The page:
Step 3. Create a Template to do the Installation

You’ll need to create a VM Template with the following caracteristics:

  • In Storage tab, DISK 0 disk will be the installation disk (future base image) created in step 2, and DISK 1 Second disk will be the installation CD image created in step 1.
  • In Network tab, attach NIC 0 to a Virtual Network as it will be needed to download context packages.
  • In Boot tab of OS & CPU tab, enable (check) both disks for booting. The boot order will be: first the installation media and second the installation disk.
  • In Input/Output tab: enable VNC in Graphics and set Tablet USB in Inputs. This will be useful in case the OS has a graphical installation.

This can be done from the CLI as well using this command:

onetemplate create --name centos7-cli --cpu 1 --memory 1G --disk centos7,centos7-install --nic network --boot disk0,disk1 --vnc --raw "INPUT=[TYPE=tablet,BUS=usb]"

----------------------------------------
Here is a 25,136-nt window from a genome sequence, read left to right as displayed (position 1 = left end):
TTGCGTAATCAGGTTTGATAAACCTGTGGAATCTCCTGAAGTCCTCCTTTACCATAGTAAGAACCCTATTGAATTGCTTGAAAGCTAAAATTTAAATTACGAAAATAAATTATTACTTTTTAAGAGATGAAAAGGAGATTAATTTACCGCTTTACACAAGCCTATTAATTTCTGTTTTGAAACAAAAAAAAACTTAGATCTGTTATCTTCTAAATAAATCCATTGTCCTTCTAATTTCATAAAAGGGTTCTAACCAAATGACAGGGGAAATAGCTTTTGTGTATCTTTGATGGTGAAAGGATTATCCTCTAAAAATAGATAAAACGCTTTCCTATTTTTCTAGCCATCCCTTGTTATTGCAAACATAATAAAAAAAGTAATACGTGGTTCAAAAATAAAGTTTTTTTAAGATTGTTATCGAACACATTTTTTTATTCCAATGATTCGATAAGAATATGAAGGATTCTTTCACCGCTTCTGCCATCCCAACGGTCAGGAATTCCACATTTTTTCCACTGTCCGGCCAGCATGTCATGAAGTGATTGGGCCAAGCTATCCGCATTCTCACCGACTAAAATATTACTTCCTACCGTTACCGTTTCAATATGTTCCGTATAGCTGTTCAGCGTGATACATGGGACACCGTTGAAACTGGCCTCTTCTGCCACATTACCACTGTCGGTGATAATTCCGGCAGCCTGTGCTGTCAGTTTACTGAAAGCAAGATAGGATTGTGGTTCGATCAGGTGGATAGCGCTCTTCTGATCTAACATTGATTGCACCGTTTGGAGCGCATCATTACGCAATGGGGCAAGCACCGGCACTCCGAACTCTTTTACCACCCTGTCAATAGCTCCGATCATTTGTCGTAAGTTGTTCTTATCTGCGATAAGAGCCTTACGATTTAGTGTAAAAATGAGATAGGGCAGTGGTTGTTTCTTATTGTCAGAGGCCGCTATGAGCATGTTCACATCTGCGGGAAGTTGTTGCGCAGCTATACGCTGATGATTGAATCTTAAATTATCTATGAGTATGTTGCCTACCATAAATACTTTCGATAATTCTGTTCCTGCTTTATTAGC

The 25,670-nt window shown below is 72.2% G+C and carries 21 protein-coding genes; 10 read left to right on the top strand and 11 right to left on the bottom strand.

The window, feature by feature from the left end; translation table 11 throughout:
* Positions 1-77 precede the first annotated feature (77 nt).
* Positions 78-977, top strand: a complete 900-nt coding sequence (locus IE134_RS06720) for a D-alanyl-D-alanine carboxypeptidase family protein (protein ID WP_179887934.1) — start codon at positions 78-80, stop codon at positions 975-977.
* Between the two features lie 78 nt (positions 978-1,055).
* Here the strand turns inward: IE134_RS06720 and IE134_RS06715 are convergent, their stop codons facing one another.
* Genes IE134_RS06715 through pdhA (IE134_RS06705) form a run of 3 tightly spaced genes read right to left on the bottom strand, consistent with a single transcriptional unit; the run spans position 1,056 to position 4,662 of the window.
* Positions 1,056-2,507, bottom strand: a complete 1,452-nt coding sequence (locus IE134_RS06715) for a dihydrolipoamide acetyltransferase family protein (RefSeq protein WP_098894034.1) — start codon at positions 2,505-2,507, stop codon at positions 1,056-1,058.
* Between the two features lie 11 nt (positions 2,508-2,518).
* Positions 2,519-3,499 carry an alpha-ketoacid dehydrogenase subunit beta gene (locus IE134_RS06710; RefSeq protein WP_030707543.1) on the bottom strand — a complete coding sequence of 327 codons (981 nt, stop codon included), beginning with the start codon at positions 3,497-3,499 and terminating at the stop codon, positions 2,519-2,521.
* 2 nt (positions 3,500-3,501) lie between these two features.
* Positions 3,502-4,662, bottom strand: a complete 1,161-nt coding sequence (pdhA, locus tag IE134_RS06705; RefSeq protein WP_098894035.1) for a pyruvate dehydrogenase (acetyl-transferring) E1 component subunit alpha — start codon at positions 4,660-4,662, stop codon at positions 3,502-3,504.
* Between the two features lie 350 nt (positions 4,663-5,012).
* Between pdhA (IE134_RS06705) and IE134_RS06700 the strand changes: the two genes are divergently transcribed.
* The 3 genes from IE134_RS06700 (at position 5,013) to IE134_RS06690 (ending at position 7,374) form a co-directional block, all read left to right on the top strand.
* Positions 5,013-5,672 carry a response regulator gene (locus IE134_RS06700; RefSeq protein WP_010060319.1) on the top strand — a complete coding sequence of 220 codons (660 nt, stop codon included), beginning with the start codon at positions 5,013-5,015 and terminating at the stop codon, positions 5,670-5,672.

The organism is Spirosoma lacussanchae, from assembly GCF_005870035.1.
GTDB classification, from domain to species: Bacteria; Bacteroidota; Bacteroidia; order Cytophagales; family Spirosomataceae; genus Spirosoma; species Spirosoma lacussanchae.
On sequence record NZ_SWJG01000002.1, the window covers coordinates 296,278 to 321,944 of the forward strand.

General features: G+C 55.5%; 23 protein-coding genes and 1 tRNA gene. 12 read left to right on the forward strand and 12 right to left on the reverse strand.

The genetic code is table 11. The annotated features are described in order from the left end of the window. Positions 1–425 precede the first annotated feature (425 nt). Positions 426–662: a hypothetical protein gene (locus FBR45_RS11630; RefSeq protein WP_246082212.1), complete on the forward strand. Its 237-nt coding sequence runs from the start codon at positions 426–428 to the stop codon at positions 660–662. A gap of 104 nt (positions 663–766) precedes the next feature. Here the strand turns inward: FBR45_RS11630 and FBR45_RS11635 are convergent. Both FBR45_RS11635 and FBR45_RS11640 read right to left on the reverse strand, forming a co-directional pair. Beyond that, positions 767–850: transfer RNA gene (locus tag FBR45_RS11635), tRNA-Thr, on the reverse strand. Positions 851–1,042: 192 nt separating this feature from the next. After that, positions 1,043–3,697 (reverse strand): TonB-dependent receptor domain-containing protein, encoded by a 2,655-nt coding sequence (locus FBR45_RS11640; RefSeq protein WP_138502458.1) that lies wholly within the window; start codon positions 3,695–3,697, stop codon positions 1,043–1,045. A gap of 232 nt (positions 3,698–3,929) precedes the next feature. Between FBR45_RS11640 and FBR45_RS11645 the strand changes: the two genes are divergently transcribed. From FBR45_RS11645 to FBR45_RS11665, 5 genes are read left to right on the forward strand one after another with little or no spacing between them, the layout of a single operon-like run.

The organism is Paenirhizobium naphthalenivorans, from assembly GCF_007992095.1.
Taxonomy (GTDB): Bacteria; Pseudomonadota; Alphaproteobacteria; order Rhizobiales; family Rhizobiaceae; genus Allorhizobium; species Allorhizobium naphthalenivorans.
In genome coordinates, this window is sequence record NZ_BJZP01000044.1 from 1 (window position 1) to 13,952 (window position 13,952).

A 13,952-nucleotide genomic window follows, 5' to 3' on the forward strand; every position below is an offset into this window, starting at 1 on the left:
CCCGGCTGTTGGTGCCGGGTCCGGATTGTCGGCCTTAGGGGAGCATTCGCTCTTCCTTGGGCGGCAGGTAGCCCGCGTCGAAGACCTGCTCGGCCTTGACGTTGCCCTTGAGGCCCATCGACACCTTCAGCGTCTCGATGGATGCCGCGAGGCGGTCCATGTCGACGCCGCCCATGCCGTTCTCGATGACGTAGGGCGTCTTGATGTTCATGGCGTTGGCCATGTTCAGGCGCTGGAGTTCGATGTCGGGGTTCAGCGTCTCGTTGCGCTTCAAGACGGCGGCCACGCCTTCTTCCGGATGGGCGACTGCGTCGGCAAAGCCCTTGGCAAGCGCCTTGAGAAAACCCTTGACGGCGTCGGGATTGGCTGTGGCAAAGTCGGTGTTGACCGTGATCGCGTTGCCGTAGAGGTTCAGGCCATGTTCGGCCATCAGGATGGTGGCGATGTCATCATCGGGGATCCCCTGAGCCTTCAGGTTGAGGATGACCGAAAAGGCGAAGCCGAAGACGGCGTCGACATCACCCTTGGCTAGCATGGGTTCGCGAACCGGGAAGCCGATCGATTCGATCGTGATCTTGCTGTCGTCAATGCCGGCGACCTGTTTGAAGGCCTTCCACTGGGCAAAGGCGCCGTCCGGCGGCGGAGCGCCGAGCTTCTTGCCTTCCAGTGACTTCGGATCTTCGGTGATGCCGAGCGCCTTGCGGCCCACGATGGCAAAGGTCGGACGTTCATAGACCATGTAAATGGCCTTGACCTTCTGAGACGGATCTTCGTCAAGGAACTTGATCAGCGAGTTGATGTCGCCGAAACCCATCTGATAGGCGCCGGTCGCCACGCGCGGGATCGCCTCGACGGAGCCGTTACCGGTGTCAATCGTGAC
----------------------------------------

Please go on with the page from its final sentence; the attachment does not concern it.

Now, instantiate the recently created VM Template and do the guest OS installation using the VNC viewer. You’ll need to configure the network manually as there are no context packages in the installation media. Upon completion, tell the instanter to reboot the machine, login to the guest OS and follow the Open Cloud Contextualization instructions.

As a tip, one of the latest things you should do when using this method is disabling root password and deleting any extra users created by the installation tools.

Step 4. Shutdown the Machine and Configure the Image